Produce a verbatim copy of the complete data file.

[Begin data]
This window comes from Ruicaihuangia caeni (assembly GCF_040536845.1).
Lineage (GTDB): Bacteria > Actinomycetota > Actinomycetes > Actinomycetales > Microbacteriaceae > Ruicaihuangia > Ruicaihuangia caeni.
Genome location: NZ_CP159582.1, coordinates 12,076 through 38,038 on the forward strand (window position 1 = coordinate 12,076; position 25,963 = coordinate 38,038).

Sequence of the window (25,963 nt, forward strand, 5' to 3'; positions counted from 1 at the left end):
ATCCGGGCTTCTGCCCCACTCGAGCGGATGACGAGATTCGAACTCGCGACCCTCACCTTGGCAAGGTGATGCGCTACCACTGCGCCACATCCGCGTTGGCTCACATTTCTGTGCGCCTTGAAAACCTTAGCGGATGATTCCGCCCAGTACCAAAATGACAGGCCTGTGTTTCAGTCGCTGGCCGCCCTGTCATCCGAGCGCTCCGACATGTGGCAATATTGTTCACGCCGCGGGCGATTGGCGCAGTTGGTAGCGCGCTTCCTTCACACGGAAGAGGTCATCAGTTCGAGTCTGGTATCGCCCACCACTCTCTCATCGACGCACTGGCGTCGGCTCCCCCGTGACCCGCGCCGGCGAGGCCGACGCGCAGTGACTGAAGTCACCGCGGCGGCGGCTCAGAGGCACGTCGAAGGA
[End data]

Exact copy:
This window comes from Ruicaihuangia caeni (assembly GCF_040536845.1).
Lineage (GTDB): Bacteria > Actinomycetota > Actinomycetes > Actinomycetales > Microbacteriaceae > Ruicaihuangia > Ruicaihuangia caeni.
Genome location: NZ_CP159582.1, coordinates 12,076 through 38,038 on the forward strand (window position 1 = coordinate 12,076; position 25,963 = coordinate 38,038).

Sequence of the window (25,963 nt, forward strand, 5' to 3'; positions counted from 1 at the left end):
ATCCGGGCTTCTGCCCCACTCGAGCGGATGACGAGATTCGAACTCGCGACCCTCACCTTGGCAAGGTGATGCGCTACCACTGCGCCACATCCGCGTTGGCTCACATTTCTGTGCGCCTTGAAAACCTTAGCGGATGATTCCGCCCAGTACCAAAATGACAGGCCTGTGTTTCAGTCGCTGGCCGCCCTGTCATCCGAGCGCTCCGACATGTGGCAATATTGTTCACGCCGCGGGCGATTGGCGCAGTTGGTAGCGCGCTTCCTTCACACGGAAGAGGTCATCAGTTCGAGTCTGGTATCGCCCACCACTCTCTCATCGACGCACTGGCGTCGGCTCCCCCGTGACCCGCGCCGGCGAGGCCGACGCGCAGTGACTGAAGTCACCGCGGCGGCGGCTCAGAGGCACGTCGAAGGA